My American days!
A few years back, on a wearily normal day, my father declared that I should attend a boarding school for my eleventh grade and later move to the US to pursue my studies. It sounded fanciful and almost impossible for the type of child that I was. Clinging to my parents for everything, I would prefer to stay indifferent towards the basic practicality required for sustaining a normal life. My elder sibling firmly believed, my life was running on wheels solely run by others. However, here I am, an entire-day-of-flight away from the very people who would run the wheels of my life for me.
Running the wheels for myself has not been very easy. Now that I have to do it on my own, I have started realizing that there are many components to it. Back in Nepal, where, it is completely normal for children to stay with their parents until they get married or even after that, I always had someone to help me solve my problems. As unconventional as it might sound, it is not outlandish to find qualified, working-age people still rely on their parents for something as trivial as their daily expenditures. So, America, where, cases of parents dragging their eighteen-year-olds to court for still wanting to live in their houses, are not merely trolls, is a country, completely different from my own. Individualism, which is probably one of the core identities of the Americans to the outside world, would justify such behavior. Having come from a country where such acts would be frowned upon, understanding individualism has been fairly tricky for me.
I believe, understanding individualism has become critical for myself because an ignorance to it has been a notable hindrance. It took me quite some time to realize that the connections made here can vary exceptionally than what I was accustomed to. While my naiveté towards the use of slangs and common contexts might have had a significant role, strangely, I cannot go past small talks with the majority of Americans I know. I am often left bewildered at my inability to make more meaningful human connections. My idea, that Americans are individualists that has fairly rooted itself in my mind, is partly to blame for this. Although this idea was present from a while ago, some behaviors reinforced its credibility during my earlier days at IWU.
In the initial days, it took me by surprise that many people here preferred to eat alone. Yet, individualism made it readily comprehensible. In contrast, eating, back home is like a festival in its own right and hence, Nepalese cannot overemphasize the importance of eating together. I could never imagine having dinner alone, but for my initial days on campus, my phone was my only company at dinner. I would have very much liked a company but I was defiant in joining a random group for I was not sure that I would be able to fit in. It is interesting how something as trivial as this could inevitably make me feel miserable and make the adaptation phase even harder.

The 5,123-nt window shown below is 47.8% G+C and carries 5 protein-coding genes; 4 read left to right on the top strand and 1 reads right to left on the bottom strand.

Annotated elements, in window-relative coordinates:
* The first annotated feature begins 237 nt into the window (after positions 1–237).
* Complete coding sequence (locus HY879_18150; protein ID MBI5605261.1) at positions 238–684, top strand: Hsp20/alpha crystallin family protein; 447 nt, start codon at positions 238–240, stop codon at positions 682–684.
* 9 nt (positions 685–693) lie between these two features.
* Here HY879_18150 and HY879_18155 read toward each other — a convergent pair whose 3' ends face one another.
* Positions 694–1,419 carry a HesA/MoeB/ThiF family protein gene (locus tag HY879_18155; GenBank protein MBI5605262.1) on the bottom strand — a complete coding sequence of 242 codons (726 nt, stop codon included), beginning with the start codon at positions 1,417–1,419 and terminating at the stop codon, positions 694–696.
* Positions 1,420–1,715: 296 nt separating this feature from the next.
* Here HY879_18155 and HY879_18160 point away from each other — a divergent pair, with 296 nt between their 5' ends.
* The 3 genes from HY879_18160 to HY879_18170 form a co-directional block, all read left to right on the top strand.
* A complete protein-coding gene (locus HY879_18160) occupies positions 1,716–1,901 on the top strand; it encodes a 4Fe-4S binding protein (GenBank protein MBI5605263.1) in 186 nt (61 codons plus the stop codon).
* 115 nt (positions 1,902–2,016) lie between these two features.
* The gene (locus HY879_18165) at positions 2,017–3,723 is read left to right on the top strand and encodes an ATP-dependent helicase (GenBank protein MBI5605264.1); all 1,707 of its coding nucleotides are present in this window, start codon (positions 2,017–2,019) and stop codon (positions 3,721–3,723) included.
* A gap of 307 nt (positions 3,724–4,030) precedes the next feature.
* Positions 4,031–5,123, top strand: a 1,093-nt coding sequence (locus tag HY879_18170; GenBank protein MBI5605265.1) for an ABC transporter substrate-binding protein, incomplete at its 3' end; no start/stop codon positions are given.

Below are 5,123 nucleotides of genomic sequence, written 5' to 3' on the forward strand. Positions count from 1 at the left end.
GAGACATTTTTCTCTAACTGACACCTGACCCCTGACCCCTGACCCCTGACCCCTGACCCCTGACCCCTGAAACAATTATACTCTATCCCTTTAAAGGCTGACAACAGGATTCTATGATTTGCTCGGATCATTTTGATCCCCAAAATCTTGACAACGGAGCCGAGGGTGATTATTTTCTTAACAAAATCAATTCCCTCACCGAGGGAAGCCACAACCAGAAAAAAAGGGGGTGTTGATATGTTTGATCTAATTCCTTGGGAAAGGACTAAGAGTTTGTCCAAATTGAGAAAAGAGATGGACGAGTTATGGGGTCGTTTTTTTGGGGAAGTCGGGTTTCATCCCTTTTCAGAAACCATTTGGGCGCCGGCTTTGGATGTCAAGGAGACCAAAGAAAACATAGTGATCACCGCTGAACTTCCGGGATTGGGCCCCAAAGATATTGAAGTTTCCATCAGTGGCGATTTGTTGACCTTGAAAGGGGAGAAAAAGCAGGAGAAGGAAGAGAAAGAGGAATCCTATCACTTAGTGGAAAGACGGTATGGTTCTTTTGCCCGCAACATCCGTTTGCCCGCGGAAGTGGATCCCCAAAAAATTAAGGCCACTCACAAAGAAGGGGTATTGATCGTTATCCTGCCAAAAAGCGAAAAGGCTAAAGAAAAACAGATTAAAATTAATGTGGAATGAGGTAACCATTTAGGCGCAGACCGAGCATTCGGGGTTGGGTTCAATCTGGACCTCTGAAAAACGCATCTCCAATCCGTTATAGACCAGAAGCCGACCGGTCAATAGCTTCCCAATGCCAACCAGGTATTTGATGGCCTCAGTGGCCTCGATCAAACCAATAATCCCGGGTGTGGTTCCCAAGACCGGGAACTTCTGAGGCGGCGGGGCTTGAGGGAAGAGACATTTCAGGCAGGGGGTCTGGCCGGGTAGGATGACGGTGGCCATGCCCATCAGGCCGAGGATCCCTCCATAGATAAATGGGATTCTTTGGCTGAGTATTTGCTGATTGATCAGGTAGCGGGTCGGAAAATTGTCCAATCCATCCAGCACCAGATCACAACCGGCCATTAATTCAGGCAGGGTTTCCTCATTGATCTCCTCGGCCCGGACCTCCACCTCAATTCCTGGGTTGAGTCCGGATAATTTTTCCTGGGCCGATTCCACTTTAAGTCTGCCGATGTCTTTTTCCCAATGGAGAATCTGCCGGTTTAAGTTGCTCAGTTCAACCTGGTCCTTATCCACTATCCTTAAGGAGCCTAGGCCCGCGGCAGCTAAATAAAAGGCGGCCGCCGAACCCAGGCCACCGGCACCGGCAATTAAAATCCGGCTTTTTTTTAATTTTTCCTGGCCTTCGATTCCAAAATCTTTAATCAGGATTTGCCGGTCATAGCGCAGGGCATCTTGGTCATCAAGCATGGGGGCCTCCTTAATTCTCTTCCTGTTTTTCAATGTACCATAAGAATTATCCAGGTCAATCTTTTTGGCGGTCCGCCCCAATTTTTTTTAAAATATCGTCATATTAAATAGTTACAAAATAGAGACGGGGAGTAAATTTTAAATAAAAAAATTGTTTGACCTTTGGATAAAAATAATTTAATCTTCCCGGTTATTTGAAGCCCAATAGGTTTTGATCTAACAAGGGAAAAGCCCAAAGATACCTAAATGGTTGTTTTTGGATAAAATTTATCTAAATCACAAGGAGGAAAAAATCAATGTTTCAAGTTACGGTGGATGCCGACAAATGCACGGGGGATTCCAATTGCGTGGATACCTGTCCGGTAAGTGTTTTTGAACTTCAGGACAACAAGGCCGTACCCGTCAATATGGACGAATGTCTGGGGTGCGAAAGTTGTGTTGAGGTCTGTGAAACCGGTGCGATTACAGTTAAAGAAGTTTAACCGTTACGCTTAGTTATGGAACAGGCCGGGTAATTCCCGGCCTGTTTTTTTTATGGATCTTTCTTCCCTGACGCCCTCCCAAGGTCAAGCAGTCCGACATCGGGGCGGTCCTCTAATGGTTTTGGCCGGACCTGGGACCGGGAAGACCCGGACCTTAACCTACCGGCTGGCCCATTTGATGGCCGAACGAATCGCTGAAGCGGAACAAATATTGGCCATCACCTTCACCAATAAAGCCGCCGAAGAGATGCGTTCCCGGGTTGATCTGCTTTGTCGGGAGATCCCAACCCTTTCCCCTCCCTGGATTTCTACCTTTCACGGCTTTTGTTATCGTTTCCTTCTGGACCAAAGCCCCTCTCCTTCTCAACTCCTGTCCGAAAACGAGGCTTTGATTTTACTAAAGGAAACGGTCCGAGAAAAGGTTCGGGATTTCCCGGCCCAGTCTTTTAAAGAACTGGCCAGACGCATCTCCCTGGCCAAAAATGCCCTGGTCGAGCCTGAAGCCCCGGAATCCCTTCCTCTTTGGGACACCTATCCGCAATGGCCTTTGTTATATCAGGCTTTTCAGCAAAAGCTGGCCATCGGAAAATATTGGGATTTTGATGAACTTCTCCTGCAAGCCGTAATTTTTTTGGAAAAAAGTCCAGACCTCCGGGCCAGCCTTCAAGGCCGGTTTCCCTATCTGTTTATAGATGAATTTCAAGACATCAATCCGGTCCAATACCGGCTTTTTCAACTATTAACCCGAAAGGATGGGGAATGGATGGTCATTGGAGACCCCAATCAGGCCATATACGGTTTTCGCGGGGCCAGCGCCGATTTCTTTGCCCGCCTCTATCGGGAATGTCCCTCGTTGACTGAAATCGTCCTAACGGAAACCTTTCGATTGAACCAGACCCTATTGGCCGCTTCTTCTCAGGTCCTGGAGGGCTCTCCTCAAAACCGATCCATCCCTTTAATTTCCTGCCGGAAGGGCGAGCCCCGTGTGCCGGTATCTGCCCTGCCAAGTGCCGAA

Food happened to be another dissident in my aspirations of a smoother adaptation into this newer culture that I was introduced to. Like any typical Nepalese, I had been eating rice and curry, two times a day, almost every day, for all my life. The sudden absence of the food that I had grown so comfortable with over so many years, felt almost like a tragic departure. Frustrations regarding food were usual in my first few weeks at the campus. Frustrations casually built up and often left me feeling like a loner in a strange land with no one to turn to. At that point, all the newness would just feel tiresome and because I would then foolishly feel like I had to handle it myself, I would not even consider sharing all the melancholy with my family. Finally, I comprehend that it was certainly a bad judgment and things could have been handled better.
After a few months here as an international student, I have started realizing how small things matter a great deal and have exhilarating consequences. I never knew a bowl of rice and curry could make me cry of happiness. I had never comprehended that a single comment of appreciation from a professor would make my day or that I would enthusiastically wait until 5:15 in the evening to go and have dinner with my friends. America made me realize the importance of a hug from a person I knew actually cared. It has made me realize that people thrive through warm human contacts and are just melancholic duty-machines without it. It has given me bad times but I have learnt to take lessons from them and hopefully I am now able to apply them, need be. All in all, America in itself, has been a great teacher.
by Richa Sapkota, ’22